Head east out of Avignon on the N100 (direction L Isle-sur-la-Sorgue). You should pass through the villages of Chateauneuf-de-Gadagne and Le Thor. It's a bit tricky finding your way out of town the first time, but if you get it wrong, you don't need to go back: just turn left (north) or right (south) to l'Isle-sur-la-Sorgue.
l'Isle-sur-la-Sorgue was once named "L'Isle en Venise", attesting to it's reputation as the "Venice of Provence". The town is laced by a maze of canals and several branches of the Sorgue river. Several large water wheels are quite picturesque, and you'll find markets in the old town. Antiques: Le Quai de la Gare is a group of 30 antique shops in a single location, open on weekends and holidays, and there's an antique market on Sundays in the old town.
Go northeast from l'Isle-sur-la-Sorgue, and immediately right onto the D25 (direction Fontaine-de-Vaucluse). It's a very short drive, part of it alongside the lovely Sorgue river. You'll have to pay to park, but that's sometimes the price of popularity (theirs, not yours).
Fontaine-de-Vaucluse. The key site here is the full-fledged Sorgue river that gushes up from the ground into a deep pool surrounded by rocky cliffs. Various attractions include a 15th-century paper mill, ancient aqueducts and old buildings, and possibly too-many souvenir shops.
Alternate. Saumane-de-Vaucluse is only 4 km away, easy to get to either on your way to Fontaine-de-Vaucluse or when you're leaving. Leaving Fontaine-de-Vaucluse to the west (back the way you arrived), after passing under the aqueduct, turn right on the little D57 road to Saumane-de-Vaucluse. The village is lovely, small and isolated but with lovely walks with a lot of green and a lot of flowers, and a private chateau where the Marquis de Sade once stayed.
From Fontaine-de-Vaucluse or Saumane-de-Vaucluse, loop south, east and north to Gordes; on 15 km away.
Gordes is perched on the edge of a cliff top, and it's worth coming here just for that view of the village. A unique site in Gordes is the Village of Bories (entrance about 5 euros, and definitely worth it). Several museums, art galleries, shops, resturants and cafés, and nearby lavender fields are some of the things that draw the visitors to Gordes.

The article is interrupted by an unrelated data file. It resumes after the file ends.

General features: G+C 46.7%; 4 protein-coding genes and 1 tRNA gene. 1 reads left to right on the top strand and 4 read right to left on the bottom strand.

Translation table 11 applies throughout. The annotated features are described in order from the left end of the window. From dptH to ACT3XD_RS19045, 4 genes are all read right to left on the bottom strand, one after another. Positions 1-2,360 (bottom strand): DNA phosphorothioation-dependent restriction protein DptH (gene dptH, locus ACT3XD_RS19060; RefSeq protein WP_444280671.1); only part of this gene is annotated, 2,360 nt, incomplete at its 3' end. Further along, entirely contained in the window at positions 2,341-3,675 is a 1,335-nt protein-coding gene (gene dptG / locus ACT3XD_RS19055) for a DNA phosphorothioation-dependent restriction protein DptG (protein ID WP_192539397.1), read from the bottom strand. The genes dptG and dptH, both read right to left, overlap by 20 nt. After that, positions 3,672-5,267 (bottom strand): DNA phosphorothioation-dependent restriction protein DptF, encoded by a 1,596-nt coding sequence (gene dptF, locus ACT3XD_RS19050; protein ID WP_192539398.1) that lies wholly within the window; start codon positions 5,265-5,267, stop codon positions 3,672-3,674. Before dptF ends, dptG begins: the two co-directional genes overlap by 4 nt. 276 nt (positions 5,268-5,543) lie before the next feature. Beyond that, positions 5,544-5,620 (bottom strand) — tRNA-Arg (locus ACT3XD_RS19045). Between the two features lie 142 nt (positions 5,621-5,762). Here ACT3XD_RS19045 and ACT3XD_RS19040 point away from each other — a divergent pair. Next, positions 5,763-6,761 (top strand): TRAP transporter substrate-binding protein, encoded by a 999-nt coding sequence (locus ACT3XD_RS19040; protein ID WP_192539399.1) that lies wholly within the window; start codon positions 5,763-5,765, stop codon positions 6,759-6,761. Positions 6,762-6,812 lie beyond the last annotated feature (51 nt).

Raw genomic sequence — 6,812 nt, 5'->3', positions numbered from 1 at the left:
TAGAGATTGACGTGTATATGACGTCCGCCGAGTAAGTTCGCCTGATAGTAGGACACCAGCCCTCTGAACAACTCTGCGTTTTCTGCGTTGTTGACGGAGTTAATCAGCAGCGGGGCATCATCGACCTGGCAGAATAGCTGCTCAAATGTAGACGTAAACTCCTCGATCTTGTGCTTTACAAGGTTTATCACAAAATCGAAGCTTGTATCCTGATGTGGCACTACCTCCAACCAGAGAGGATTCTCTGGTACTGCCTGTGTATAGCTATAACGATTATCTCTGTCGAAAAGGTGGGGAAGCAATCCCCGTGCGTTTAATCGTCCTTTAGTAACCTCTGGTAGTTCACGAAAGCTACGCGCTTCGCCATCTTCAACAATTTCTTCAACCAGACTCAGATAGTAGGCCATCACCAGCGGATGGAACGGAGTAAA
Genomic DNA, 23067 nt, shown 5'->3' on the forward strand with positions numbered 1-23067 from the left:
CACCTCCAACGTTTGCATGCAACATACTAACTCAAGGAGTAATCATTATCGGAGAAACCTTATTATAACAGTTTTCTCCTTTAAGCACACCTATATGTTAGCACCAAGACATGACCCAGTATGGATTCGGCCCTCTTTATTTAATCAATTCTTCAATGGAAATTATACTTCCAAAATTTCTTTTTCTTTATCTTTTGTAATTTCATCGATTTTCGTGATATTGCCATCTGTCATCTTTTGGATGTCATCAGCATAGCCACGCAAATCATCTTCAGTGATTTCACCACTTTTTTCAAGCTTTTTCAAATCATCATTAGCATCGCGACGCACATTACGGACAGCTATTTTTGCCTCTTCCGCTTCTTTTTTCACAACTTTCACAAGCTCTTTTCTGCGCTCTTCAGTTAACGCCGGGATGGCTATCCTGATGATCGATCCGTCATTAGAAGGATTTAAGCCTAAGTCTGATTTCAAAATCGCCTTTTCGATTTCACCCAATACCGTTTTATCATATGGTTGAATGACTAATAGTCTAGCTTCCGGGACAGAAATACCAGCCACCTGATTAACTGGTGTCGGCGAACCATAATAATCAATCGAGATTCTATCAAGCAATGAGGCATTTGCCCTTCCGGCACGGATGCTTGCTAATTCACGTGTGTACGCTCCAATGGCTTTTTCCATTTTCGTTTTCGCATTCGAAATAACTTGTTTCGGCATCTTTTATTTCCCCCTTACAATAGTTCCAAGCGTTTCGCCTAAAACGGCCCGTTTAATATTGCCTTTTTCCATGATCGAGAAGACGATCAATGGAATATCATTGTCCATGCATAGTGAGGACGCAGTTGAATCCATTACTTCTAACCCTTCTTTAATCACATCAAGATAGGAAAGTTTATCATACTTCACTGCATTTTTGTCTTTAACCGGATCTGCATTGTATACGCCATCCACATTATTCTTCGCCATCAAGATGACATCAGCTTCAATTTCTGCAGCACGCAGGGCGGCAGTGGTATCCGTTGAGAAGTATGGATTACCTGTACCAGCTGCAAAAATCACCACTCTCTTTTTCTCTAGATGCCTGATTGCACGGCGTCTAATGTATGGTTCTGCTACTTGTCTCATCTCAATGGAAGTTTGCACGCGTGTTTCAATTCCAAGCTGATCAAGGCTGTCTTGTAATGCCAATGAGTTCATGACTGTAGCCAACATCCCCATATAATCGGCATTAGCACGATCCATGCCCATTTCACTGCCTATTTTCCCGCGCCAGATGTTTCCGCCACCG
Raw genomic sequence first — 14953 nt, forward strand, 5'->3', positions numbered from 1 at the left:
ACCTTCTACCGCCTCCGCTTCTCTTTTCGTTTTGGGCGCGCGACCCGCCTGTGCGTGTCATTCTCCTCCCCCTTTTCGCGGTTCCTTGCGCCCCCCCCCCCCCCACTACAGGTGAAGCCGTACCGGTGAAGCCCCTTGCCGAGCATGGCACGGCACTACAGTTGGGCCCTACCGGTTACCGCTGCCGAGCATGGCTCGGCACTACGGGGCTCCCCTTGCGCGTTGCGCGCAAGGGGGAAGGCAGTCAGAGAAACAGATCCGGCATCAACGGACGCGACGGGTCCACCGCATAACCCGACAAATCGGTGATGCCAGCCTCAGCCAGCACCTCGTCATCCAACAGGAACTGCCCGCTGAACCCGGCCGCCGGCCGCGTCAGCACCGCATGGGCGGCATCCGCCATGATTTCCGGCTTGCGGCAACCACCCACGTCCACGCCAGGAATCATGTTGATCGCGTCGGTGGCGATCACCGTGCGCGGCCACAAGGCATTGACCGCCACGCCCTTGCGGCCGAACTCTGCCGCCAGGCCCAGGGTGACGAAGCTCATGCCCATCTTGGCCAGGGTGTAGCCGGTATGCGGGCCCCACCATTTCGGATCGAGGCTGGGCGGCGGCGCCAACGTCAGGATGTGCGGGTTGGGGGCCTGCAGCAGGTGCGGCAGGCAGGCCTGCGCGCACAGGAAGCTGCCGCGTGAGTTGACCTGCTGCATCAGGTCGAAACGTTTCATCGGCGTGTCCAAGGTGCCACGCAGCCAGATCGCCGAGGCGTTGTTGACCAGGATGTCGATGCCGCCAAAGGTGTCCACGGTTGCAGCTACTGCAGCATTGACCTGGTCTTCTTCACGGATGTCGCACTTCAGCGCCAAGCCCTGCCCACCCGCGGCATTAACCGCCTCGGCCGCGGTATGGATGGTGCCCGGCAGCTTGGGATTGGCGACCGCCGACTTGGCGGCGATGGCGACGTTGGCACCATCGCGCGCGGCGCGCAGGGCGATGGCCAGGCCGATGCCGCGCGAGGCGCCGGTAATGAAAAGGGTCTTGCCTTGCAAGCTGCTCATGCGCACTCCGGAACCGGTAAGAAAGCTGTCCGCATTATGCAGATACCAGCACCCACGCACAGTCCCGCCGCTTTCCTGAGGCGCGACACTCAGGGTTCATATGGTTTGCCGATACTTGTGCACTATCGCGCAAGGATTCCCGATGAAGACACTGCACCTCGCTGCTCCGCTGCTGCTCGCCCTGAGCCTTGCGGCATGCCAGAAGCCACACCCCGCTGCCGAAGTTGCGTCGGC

Roussillon is only 8 km east of Gordes, and there are a variety of small roads between the two towns. but
Roussillon is named from the red-ocre color (Latin Vicus russuls) of the land it's built on, and built from. More touristy than we like, but it's a beautiful place and a "must" to see if you're in this part of Provence. Ocre is the color of Provence, and not always red; ocre can range from pale yellow to a rather darkish red, and just about everything in between, and is the basis for that same range of colors in the houses of Provence.
East and southeast from Roussillon, you join the N100 highway and continue on east into Apt, only 11 km total.
Apt was a Gallo-Roman market town a couple of thousand years ago, and it's an interesting market town today. Here you'll find ancient monuments, old walls, good shopping, restaurants, and streets to explore. Apt is billed as the capital of candied fruits (fruit-confits).
Alternate. St Saturnin-les-Apt, 9 km north of Apt, was the home of "the father of truffle raising", has one nicely-restored old windmill, and is a very interesting little medieval village.
Alternate. Saignon is only 4 km southeast, perched on a hilltop overlooking Apt. More restored and more frequented than St Saturnin-les-Apt, with a great view and nearby bories and lavender fields.
Return to Avignon.
You can return directly to Avignon (53 km, 1h00): east on the N100 for 24 km (2 km past Coustellet), then bear left onto the D22 (still the main road, and clearly marked for Avignon).
Slower but much more interesting is to go southwest from Apt and return via the wonderful little Luberon villages of Bonnieux, Lacoste, Ménerbes, Robion, and Cavaillon.